No one here seriously has a problem with law enforcement monitoring legitimate suspects for potential risk. We *DO* have a serious problem with wholesale monitoring of personal communications, absent probable cause, in the hope of catching someone, somewhere, doing something they don't like. The notion of 'general warrants' by the British authorities was the reason for their explicit ban in the Fourth Amendment. And the whole 'Founders didn't have to deal with terrorists' argument is put to bed by a quote from Madison to Jefferson: "It is a universal truth that the loss of liberty at home is to be charged to the provisions against danger, real or pretended, from abroad." The majority of the disrupted terror plots since 9/11 have been accomplished by old-school boots-on-ground detective work, not by signals intelligence. There is no indication that plotters like the Boston Marathon bombers, etc, that *were* sadly successful had used any crypto in their communications. The 'lone wolf' nutcase is by nature hard to track. Most of the additional screening put in place since the attacks has been window dressing ("security theater") meant to make us feel safer, not particularly contributing to actual security. The solution to terrorism is NOT TO BE TERRORIZED, to deal with the nutjobs as just that, and refuse to turn ourselves into the sort of regulated police state they'd prefer to see.

Comment Re:Don't let facts get in your way... (Score 1) 227

As many people have noted, the two problems with the reported rate are a) the number of people that have effectively given up looking, or are working low-end jobs off the books. This makes any job growth look better since it's against a smaller pool of active workers b) underemployment; the laid-off tech working at a call center, or the call-center worker flipping burgers, is employed but at a steep hit to their former income. The impact of this to the overall economy does not seem to be getting reported to any extent, but the wage stagnation is a downward spiral as people have less income for anything but basic requirements. My brother-in-law has been laid off from Alcatel for months, has no prospects and is now looking at selling his home.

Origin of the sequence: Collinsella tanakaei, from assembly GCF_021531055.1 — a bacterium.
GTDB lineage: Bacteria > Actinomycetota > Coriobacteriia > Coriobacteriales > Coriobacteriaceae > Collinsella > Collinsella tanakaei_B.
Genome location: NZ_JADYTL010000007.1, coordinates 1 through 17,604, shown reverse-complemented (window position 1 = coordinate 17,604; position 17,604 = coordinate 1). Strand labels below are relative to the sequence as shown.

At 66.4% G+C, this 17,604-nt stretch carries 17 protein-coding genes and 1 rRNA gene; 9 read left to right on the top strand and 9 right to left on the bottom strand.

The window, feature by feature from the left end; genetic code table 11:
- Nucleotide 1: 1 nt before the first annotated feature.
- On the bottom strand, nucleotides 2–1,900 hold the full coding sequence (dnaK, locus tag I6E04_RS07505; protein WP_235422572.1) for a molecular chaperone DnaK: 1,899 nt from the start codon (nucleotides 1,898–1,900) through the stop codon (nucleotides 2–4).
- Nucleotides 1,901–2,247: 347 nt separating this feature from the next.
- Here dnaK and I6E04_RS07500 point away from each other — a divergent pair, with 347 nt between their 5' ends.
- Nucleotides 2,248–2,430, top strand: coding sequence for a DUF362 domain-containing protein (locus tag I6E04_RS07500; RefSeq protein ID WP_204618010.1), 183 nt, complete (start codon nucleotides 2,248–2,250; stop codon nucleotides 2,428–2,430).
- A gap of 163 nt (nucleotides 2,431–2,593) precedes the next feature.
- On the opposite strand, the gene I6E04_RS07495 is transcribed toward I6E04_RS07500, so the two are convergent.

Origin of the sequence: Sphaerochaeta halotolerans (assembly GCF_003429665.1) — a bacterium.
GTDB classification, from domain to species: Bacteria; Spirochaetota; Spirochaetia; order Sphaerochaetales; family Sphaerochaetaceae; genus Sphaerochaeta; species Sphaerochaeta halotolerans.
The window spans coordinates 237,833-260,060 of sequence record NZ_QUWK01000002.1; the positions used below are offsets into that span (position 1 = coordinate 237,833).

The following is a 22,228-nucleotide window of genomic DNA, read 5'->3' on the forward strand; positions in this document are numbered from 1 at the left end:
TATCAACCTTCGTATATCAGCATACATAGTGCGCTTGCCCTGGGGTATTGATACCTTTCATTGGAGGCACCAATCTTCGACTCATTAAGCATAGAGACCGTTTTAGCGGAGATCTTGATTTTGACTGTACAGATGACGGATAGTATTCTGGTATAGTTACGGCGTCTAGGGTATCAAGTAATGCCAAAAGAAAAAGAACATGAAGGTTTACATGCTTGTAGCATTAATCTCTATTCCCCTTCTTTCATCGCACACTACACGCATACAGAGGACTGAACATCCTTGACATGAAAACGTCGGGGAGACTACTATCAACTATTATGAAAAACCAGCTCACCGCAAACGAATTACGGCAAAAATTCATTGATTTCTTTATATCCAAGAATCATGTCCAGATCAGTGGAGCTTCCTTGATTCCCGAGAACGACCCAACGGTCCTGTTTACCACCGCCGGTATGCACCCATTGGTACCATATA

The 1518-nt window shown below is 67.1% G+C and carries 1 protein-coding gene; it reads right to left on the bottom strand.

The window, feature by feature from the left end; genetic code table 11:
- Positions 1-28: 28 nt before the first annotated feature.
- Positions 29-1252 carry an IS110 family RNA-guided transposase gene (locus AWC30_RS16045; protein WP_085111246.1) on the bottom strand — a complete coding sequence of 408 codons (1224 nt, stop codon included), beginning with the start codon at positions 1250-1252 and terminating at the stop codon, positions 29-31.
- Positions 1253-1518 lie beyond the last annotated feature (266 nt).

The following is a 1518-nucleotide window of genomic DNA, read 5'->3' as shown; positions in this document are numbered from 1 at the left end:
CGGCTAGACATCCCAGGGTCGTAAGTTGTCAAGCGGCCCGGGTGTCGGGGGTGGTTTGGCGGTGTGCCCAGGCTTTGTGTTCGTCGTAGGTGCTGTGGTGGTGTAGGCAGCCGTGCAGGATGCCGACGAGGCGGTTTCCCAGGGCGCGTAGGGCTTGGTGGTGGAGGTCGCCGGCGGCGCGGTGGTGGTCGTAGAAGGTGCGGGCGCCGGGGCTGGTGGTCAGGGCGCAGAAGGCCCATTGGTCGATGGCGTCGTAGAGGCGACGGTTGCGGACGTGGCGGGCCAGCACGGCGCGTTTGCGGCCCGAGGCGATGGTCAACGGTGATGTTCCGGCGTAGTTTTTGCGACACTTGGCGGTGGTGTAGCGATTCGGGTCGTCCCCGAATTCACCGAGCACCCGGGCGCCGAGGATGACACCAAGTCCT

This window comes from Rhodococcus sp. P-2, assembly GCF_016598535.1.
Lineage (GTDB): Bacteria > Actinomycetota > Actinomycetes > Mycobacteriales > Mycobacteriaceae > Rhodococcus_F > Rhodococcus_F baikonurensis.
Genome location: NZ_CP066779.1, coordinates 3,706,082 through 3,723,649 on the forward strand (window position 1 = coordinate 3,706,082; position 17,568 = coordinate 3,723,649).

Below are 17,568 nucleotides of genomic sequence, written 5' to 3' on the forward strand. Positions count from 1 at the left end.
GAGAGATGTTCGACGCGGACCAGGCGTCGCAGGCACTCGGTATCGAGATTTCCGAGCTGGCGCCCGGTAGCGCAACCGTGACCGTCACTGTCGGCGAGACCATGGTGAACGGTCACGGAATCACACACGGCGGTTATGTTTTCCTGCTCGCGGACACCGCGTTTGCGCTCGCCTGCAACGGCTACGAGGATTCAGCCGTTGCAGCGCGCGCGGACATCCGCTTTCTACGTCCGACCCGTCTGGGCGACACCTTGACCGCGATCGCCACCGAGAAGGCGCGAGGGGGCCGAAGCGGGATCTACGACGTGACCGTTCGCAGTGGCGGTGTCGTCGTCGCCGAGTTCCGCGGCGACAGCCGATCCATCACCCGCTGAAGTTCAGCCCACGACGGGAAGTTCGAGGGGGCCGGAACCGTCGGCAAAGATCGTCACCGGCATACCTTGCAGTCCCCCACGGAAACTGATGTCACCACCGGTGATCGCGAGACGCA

Comment Re:Open source SCO (Score 1) 231

NO NO NO; it's obvious to anyone who's looked at this that the sub-morons over at SCaldera, after dropping that $5B suit on IBM, expected to get a settlement payout to Quietly Go Away. IBM's reaction was millions-for-defense-not-a-damned-penny-for-tribute, and blackened the Utah sky with lawyers. It's been dodge-the-bullet for McBride & his thugs since. Novell has the copyrights for the legacy-AT&T UNIX codebase, and seems unlikely to let it go for whatever reasons. Perhaps once the ashes of SCOX are scattered in running water they'll think about it, since at this point it really has little commercial value [ and I was legacy-AT&T for 12 years, thanks, and there for the USL spinout; don't get me started...Dennis Ritchie's (RIP) comment says it best ] . IBM paying anything out at this point would only encourage more trolls to surface.

Comment BT,MakeMKV/HandBrake,Synology,Roku,DirecTV,Netflix (Score 1) 236

I DVR what shows I care to watch off DirecTV as a figleaf to the media cartels, then frankly pull the commercial-free copies by torrent. I have a 2-bay Synology NAS running Twonky DLNA feeding Roku boxes in the two rooms with TV (grownups & kids). Netflix for streaming media, and I use a combo of MakeMKV and Handbrake to cook down optical discs (yes I still get them) to add to the NAS tank. And NO, I don't torrent the disc contents; why bother? I can stuff the MP4/MKV files onto a thumbdrive and carry them when I travel so I don't have to be concerned with pulling them from my home box over questionable bandwidth.